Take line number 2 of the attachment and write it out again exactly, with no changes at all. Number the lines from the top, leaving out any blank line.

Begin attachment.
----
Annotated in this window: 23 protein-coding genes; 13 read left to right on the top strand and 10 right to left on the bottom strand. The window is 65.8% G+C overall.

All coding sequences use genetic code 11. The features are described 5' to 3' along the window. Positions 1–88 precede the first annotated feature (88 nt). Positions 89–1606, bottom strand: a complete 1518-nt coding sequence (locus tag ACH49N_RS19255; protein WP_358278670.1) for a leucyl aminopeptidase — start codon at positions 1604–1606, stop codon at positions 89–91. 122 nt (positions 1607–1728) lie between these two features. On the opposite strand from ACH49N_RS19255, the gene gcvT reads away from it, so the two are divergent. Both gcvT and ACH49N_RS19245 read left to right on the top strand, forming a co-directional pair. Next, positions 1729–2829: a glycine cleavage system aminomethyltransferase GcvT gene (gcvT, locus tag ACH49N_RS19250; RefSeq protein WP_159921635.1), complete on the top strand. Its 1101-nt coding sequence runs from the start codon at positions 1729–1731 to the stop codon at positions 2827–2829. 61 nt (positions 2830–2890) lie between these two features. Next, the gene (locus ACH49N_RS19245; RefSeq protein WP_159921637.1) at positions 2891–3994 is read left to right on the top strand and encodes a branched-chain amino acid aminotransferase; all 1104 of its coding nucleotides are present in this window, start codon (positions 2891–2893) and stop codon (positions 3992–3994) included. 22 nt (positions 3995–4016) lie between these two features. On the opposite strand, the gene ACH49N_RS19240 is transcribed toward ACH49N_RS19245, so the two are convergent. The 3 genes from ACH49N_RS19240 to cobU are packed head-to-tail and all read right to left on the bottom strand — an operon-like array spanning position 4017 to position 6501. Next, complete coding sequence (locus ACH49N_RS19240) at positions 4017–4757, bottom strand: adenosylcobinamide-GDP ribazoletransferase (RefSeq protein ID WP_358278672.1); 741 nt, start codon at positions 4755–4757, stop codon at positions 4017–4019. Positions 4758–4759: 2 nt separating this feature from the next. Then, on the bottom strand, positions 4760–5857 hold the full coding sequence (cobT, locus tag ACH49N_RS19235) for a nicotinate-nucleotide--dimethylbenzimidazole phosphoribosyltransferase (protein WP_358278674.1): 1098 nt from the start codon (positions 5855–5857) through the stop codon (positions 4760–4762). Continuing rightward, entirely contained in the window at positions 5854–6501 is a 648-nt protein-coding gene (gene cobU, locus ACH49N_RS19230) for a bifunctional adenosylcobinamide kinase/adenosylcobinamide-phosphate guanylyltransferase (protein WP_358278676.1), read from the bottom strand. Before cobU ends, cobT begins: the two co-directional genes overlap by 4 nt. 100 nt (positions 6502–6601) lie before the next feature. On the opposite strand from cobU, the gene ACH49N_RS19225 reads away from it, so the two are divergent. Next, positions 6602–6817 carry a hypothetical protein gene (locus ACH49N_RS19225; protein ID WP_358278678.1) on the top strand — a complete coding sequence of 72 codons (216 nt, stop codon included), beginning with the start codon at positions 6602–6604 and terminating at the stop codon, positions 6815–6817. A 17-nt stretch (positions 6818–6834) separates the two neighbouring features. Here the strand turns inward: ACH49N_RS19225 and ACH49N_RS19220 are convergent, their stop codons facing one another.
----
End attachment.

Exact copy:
All coding sequences use genetic code 11. The features are described 5' to 3' along the window. Positions 1–88 precede the first annotated feature (88 nt). Positions 89–1606, bottom strand: a complete 1518-nt coding sequence (locus tag ACH49N_RS19255; protein WP_358278670.1) for a leucyl aminopeptidase — start codon at positions 1604–1606, stop codon at positions 89–91. 122 nt (positions 1607–1728) lie between these two features. On the opposite strand from ACH49N_RS19255, the gene gcvT reads away from it, so the two are divergent. Both gcvT and ACH49N_RS19245 read left to right on the top strand, forming a co-directional pair. Next, positions 1729–2829: a glycine cleavage system aminomethyltransferase GcvT gene (gcvT, locus tag ACH49N_RS19250; RefSeq protein WP_159921635.1), complete on the top strand. Its 1101-nt coding sequence runs from the start codon at positions 1729–1731 to the stop codon at positions 2827–2829. 61 nt (positions 2830–2890) lie between these two features. Next, the gene (locus ACH49N_RS19245; RefSeq protein WP_159921637.1) at positions 2891–3994 is read left to right on the top strand and encodes a branched-chain amino acid aminotransferase; all 1104 of its coding nucleotides are present in this window, start codon (positions 2891–2893) and stop codon (positions 3992–3994) included. 22 nt (positions 3995–4016) lie between these two features. On the opposite strand, the gene ACH49N_RS19240 is transcribed toward ACH49N_RS19245, so the two are convergent. The 3 genes from ACH49N_RS19240 to cobU are packed head-to-tail and all read right to left on the bottom strand — an operon-like array spanning position 4017 to position 6501. Next, complete coding sequence (locus ACH49N_RS19240) at positions 4017–4757, bottom strand: adenosylcobinamide-GDP ribazoletransferase (RefSeq protein ID WP_358278672.1); 741 nt, start codon at positions 4755–4757, stop codon at positions 4017–4019. Positions 4758–4759: 2 nt separating this feature from the next. Then, on the bottom strand, positions 4760–5857 hold the full coding sequence (cobT, locus tag ACH49N_RS19235) for a nicotinate-nucleotide--dimethylbenzimidazole phosphoribosyltransferase (protein WP_358278674.1): 1098 nt from the start codon (positions 5855–5857) through the stop codon (positions 4760–4762). Continuing rightward, entirely contained in the window at positions 5854–6501 is a 648-nt protein-coding gene (gene cobU, locus ACH49N_RS19230) for a bifunctional adenosylcobinamide kinase/adenosylcobinamide-phosphate guanylyltransferase (protein WP_358278676.1), read from the bottom strand. Before cobU ends, cobT begins: the two co-directional genes overlap by 4 nt. 100 nt (positions 6502–6601) lie before the next feature. On the opposite strand from cobU, the gene ACH49N_RS19225 reads away from it, so the two are divergent. Next, positions 6602–6817 carry a hypothetical protein gene (locus ACH49N_RS19225; protein ID WP_358278678.1) on the top strand — a complete coding sequence of 72 codons (216 nt, stop codon included), beginning with the start codon at positions 6602–6604 and terminating at the stop codon, positions 6815–6817. A 17-nt stretch (positions 6818–6834) separates the two neighbouring features. Here the strand turns inward: ACH49N_RS19225 and ACH49N_RS19220 are convergent, their stop codons facing one another.